Craft beers, or 'real ales' as they are known in the UK, were the norm until the big brewery revolution of the 1970s, and the huge popularity of mass-produced lager in the 1980s. By 1990, real ale had almost died out in Britain, remaining the province of dedicated real ale festivals and a handful of public houses where a couple of 'guest ales' were provided for the older customers. Since then, real ale has made a recovery, and even high street stores have a reasonable choice of traditional, handmade beer. Here's my review of five such ales.

lighthouseCredit: Tim Cook'Lighthouse' (Adnams, 3.4% vol.)

Adnams is a brewery based in the fashionable Suffolk coastal town of Southwold, known for its beach houses and nature reserves. Founded in 1872, Adnams make a range of beers (along with gin and whisky), of which 'Lighthouse', named for one of the prominent local features, is a lighter brew than most of the range. A "light, golden beer," of the sort also called a pale ale, 'Lighthouse' promises a "crisp refreshing taste," with a "long, hoppy finish." I'd agree with the former, perhaps not so much the latter. There's a slight citrus note to the finish, which I found disappeared sooner than hoped, but this just leaves you wanting more. An ideal beer for an English summer afternoon, or for lunchtime 'loosener,' especially if you've a job where there's a stock cupboard you can hide in for a snooze. Failing that, a very good starter beer for a long evening of revelry.

'Pedigree' (Marston's, 4.5%)

Despite having their headquarters in the West Midlands town of Wolverhampton, Marston's is brewed in the Nottinghamshire town of Burton-upon-Trent, famous for its brewing history and its supply of natural spring water, used for the local ales. Marston's claim of the world's largest supplier of cask beer, and its corporate status as an operator of public houses, as well as a brewer, reflects, I feel, in the taste of this, the most famous of their beers. A pale ale, 'Pedigree' has a promising first taste, and a nice body, but I find this evaporates too soon into a watery, lemon-like aftertaste.  This leaves an underwhelming impression with many, though it does have its supporters. Rather like Guinness, a popular choice for those in a large pub which does most of its trade selling meals and find themselves stuck for a good choice of beer. Worth a try.

jackalCredit: Tim Cook'Golden Jackal' (Wolf Brewery, 3.7% vol.)

A refreshing golden pale beer, this struck me as having a longer, cleaner note than 'Lighthouse,' with a fresher sensation of citrus and an almost a grapefruit flavor. If 'Lighthouse' is a quick soak in the bath, then 'Golden Jackal,' which won a local award four years running for best golden ale, is a blast under the shower. Of course, this isn't for everyone, and those who demand something weightier, and with a longer aftertaste, will have to look elsewhere. Dry and best gulped perhaps rather than savored. 'Golden Jackal,' comes from Besthorpe, near the town of Attleborough, in Norfolk, around fifty miles west of Southwold.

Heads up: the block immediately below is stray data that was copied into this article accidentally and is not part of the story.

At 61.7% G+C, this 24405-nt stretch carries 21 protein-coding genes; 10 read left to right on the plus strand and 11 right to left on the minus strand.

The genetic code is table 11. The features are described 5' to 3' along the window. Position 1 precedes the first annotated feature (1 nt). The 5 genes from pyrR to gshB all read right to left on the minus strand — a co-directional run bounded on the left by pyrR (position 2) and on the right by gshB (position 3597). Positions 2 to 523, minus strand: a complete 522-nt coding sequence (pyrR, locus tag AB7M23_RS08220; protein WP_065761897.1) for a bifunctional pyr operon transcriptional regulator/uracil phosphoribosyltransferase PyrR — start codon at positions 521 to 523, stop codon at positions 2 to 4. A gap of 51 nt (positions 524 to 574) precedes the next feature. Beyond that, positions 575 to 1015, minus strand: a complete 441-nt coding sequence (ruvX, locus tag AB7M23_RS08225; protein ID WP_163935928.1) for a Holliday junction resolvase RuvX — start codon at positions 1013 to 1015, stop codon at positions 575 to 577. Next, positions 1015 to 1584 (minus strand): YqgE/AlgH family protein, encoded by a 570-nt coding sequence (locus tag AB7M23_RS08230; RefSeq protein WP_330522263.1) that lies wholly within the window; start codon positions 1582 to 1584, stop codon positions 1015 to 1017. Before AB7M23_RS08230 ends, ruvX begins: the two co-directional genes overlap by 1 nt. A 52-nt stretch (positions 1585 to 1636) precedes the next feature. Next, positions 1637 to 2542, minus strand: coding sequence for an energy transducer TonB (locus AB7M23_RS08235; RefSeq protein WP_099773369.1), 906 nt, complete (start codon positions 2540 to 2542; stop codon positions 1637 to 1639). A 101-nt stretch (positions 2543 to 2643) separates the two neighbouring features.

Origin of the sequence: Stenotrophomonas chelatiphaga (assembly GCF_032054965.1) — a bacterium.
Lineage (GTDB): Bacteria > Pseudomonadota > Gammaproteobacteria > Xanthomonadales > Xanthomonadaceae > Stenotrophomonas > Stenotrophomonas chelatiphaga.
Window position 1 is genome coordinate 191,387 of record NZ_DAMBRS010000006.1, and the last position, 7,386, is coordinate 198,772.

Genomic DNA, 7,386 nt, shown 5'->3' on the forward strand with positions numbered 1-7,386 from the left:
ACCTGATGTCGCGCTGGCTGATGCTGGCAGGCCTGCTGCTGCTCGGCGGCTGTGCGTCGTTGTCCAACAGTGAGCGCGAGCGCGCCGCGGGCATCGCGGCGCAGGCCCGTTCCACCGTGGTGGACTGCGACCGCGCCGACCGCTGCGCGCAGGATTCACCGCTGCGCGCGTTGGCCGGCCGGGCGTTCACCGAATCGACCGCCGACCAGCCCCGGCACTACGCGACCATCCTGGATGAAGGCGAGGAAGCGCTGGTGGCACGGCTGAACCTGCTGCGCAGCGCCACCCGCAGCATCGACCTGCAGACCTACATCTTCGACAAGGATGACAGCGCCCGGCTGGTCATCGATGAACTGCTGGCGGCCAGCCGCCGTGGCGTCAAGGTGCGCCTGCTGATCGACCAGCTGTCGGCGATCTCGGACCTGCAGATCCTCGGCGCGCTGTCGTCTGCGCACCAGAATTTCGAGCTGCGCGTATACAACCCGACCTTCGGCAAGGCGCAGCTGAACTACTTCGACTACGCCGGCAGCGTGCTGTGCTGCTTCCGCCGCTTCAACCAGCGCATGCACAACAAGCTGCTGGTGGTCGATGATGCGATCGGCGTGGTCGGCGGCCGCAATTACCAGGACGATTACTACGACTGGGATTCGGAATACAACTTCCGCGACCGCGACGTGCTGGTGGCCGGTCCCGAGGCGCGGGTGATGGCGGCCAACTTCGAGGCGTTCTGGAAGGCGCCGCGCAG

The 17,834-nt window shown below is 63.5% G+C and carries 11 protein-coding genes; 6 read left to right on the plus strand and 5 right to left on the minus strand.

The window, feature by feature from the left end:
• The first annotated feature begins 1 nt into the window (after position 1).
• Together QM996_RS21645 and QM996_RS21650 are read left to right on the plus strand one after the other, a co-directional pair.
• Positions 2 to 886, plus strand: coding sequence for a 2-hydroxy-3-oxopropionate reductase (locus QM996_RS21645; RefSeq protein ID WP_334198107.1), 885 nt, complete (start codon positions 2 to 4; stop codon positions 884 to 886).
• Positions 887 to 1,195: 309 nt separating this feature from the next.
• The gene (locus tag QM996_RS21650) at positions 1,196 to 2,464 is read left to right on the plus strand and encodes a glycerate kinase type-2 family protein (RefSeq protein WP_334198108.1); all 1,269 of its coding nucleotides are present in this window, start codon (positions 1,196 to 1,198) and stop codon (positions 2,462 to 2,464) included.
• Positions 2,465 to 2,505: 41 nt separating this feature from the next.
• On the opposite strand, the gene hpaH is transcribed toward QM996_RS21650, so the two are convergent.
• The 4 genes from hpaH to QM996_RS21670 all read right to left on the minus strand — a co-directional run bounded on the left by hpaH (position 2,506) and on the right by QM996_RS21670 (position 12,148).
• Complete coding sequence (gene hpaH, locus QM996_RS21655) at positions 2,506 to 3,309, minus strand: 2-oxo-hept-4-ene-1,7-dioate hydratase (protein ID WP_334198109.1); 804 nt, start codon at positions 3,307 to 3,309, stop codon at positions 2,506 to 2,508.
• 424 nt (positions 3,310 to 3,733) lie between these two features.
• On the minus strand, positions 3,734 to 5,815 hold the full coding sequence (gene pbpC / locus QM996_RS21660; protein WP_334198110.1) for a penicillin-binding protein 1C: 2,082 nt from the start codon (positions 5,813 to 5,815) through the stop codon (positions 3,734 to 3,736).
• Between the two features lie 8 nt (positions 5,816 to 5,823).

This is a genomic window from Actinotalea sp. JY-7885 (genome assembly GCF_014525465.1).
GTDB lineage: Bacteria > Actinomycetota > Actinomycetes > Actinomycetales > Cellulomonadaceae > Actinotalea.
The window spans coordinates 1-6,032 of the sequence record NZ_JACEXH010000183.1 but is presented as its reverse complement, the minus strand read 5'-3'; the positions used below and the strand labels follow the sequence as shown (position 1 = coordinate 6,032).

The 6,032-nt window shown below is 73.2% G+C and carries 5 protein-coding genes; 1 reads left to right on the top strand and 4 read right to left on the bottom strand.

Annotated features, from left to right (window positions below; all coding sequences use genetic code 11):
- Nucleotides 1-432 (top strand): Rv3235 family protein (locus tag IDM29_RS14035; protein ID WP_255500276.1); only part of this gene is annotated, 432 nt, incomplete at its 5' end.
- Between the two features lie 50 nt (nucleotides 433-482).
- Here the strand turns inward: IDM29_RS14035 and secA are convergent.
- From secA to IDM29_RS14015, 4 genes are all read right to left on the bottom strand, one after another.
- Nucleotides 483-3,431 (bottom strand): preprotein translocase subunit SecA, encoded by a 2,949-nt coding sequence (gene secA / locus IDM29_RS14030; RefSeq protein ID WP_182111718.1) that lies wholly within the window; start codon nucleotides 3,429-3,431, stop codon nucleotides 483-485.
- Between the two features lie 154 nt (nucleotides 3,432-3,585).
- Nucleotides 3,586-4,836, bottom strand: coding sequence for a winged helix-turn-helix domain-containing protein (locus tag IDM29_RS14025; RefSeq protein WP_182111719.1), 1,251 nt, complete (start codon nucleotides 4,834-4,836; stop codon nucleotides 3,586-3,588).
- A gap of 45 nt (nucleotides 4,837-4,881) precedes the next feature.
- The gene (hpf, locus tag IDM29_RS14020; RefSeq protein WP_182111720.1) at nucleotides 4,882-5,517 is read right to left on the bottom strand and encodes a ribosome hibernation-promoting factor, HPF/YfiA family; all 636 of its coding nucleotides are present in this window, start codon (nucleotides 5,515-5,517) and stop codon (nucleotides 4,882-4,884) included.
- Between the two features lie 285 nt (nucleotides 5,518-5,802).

'Old Peculier' (Theakston's, 5.6% vol.)

One of the most famous real ales in Britain, from one of the oldest family owned breweries in the country. Known simply as 'the legend,' 'Old Peculier,' is a dark, treacly, heavily fruity beer, almost chewy, and a good mouthful. Drink this too fast, and you might take after the name, even though 'peculier' in this sense is actually an outmoded ecclesiastical term. Hailing from North Yorkshire, this is a beer that kept Heathcliff warm while wandering the moors of Wuthering Heights. Ideal with the traditional ploughman's lunch, or after festive meal with some strong English cheese if you don't mind spending the rest of the afternoon asleep. A bomb of a beer, and a must-try if you visit England.

'London Pride' (Fuller's, 4.7%)

One of the oldest brewing sites in England, producing beer for over 500 years, although the company Fuller's as we know it now didn't arrive until 1845. Fuller's makes a substantial array of ales, both seasonal, and permanent, as is the case for 'London Pride,' their most famous and widely available label. Malty, with a slight toffee taste, this is a reliable and wholesome mouthful, though arguably not quite as complex as its reputation suggests. Gives a pleasing 'roasted' aftertaste, and you could easily down more than just the one pint at a sitting. Just the thing with a bag of traditional British fish and chips. although, as is often the case with craft beers, better consumed as draft and not bottled.